This has to be frustrating for the Miami Heat. The team’s underwhelming play this season is hardly due to substandard performance from Dwyane Wade or Chris Bosh, but related to a rash of injuries to ancillary players first and foremost. The Heat’s stars haven’t only played up to optimistic preseason levels, but also remained relatively healthy – until now. After Wade suffered a hamstring strain in Miami’s loss to the Milwaukee Bucks on Tuesday, there’s no timetable for his return to the floor and a report says he could miss “an extended period.”
Wade spoke to the media on Thursday for the first since suffering the injury. Irrespective of the team’s uncertain timeline for his recovery, these notes from reporters are certainly discouraging:
The Heat are 20-25 and currently seventh-place in the Eastern Conference. The Charlotte Hornets trail them by a game and-half in the standings, while the ninth-place Brooklyn Nets sit a full two games back.
That cushion hardly seems big enough for Miami to hold off both squads with certainty as its playmaker recovers. And considering the above and this tidbit from Ira Winderman of the Sun Sentinel, it seems likely Wade will miss a significant amount of games:
Based on initial examinations, the Miami Heat are expecting to be without guard Dwyane Wade for an extended period after he was sidelined in the second half of Tuesday’s 109-102 loss to the Milwaukee Bucks with a strained right hamstring.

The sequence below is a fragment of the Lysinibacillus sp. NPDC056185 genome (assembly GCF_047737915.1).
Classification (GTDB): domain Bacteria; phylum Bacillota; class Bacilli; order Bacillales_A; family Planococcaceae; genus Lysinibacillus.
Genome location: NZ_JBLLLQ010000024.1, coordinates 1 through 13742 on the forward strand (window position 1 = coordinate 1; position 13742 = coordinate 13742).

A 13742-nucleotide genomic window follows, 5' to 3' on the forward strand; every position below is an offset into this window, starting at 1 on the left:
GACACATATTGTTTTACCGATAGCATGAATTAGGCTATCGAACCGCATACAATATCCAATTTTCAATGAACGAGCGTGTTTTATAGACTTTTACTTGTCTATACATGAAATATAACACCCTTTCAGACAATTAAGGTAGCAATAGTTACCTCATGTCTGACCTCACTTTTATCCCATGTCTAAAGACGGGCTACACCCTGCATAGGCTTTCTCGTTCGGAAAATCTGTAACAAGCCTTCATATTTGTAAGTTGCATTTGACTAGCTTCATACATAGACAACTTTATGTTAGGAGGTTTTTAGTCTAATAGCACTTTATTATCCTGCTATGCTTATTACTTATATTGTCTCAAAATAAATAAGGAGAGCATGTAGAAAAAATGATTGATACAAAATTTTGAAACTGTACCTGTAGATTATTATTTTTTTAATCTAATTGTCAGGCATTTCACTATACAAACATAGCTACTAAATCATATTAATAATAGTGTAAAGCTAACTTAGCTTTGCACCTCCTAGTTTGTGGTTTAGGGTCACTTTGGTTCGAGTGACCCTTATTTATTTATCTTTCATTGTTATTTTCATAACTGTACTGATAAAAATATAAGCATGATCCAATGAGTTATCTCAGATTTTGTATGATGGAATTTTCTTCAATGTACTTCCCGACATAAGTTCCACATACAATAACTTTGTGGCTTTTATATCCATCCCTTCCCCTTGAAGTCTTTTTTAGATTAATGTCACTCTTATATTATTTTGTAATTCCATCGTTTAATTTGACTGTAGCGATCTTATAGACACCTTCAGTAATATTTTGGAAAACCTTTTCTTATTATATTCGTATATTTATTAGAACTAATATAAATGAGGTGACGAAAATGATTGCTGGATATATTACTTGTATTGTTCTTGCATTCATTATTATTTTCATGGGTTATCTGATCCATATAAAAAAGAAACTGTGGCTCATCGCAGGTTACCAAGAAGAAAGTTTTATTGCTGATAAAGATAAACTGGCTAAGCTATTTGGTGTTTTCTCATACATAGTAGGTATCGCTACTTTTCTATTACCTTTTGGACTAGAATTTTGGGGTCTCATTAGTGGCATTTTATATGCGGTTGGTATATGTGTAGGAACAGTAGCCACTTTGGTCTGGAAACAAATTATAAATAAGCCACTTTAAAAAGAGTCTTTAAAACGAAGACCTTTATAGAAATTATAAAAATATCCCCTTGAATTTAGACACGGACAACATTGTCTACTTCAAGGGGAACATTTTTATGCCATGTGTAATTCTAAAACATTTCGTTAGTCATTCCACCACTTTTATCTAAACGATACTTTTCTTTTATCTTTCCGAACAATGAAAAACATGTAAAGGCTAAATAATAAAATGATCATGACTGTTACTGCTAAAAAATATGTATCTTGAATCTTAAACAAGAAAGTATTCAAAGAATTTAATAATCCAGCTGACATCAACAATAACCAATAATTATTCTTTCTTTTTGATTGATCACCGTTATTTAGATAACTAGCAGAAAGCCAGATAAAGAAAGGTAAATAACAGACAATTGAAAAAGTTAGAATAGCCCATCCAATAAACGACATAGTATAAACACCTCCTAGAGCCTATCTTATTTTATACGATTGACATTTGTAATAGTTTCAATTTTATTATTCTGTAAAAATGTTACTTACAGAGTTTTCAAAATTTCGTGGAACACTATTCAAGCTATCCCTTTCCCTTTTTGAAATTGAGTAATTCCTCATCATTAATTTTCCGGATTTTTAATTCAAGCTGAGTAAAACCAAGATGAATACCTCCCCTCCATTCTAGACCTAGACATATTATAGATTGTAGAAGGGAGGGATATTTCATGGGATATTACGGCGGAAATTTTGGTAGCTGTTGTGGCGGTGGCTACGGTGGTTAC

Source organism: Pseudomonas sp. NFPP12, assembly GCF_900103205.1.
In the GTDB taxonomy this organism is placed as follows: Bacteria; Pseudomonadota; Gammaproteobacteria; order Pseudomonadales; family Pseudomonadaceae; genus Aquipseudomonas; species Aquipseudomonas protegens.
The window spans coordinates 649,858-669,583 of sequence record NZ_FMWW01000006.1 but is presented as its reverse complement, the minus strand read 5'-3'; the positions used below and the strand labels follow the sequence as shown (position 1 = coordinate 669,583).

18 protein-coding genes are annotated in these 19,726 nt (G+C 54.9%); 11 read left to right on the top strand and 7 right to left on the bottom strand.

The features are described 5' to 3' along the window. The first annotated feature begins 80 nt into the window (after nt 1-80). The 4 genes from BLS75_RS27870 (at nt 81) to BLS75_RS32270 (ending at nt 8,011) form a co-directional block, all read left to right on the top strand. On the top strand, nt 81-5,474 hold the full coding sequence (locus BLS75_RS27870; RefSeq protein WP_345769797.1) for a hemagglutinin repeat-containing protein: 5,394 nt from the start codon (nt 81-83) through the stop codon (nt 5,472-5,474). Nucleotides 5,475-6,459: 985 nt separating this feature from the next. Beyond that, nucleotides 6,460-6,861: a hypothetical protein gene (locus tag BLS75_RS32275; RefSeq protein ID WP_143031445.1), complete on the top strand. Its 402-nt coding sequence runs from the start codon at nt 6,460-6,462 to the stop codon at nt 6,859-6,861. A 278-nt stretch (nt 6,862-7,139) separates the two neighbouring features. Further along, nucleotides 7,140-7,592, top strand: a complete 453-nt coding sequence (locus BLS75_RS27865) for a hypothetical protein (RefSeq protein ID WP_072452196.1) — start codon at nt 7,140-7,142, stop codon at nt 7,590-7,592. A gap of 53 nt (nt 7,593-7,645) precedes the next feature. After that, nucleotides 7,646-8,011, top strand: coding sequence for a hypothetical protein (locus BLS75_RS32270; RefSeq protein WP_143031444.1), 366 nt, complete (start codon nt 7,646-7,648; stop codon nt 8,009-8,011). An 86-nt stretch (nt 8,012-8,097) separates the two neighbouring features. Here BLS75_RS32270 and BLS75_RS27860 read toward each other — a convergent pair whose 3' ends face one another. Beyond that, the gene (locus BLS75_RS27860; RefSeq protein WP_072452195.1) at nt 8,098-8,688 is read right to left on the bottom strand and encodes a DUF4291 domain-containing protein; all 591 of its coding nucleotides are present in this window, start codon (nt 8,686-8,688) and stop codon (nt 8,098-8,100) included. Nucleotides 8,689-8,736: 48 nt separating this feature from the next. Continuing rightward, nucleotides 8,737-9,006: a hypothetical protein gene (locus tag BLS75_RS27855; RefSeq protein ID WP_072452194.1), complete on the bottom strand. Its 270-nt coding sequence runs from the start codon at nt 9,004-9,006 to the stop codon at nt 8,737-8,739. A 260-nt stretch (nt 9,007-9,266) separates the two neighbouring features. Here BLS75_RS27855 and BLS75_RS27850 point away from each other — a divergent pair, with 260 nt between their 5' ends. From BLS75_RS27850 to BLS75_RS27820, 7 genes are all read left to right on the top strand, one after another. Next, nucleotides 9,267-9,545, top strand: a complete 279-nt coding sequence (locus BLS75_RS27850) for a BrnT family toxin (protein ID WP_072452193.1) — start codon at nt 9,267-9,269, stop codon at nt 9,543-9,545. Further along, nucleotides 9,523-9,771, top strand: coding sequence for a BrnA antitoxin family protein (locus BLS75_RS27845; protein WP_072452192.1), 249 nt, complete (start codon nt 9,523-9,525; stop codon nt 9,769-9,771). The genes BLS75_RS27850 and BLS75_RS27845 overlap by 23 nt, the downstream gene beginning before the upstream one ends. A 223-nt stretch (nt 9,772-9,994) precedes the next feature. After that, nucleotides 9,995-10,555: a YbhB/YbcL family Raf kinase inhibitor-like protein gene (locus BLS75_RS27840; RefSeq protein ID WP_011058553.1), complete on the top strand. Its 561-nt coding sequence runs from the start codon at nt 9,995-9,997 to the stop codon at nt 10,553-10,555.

The Heat face a bear of a schedule before the February 12 All-Star break, with five of their seven games coming on the road. Worse, three of those contests come against teams with legitimate title aspirations: versus the Dallas Mavericks on Friday; at the San Antonio Spurs on February 6; and in Cleveland against LeBron James and the Cavaliers on February 11.
With the possibility of Wade being sidelined for that duration and Luol Deng also battling injuries, there exists a chance that the Heat could fall out of the East’s top-eight over the next two weeks.
Fortunate for Miami is that Charlotte, Brooklyn, and the Detroit Pistons are in differing states of flux. The Hornets will be without Kemba Walker until March at the earliest, and the Pistons lost Brandon Jennings for the season last week. The Nets, meanwhile, continue seeking trade partners for its three relative stars: Deron Williams, Brook Lopez, and Joe Johnson.
Even if Miami loses pace before the All-Star break, basically, its long-term playoff aspirations seem relatively safe. But the Heat need to be whole for a sizable stretch before then to realize their perhaps considerable potential and give a top-three seed a run for its money in the first round.
A lineup of Mario Chalmers, Wade, Deng, Bosh, and Hassan Whiteside is daunting on paper. And while Erik Spoelstra’s bench leaves much to be desired, his team’s decided lack of depth matters less once rotations are shortened in April.
But that’s thinking too far ahead. Miami needs to weather the storm while Wade is out to ensure it won’t face a steep uphill climb to the playoffs over the season’s final 30 games. After all, if the Heat’s season-long injury luck persists throughout early spring, they could prove ill-equipped to make that trek.
What do you think?
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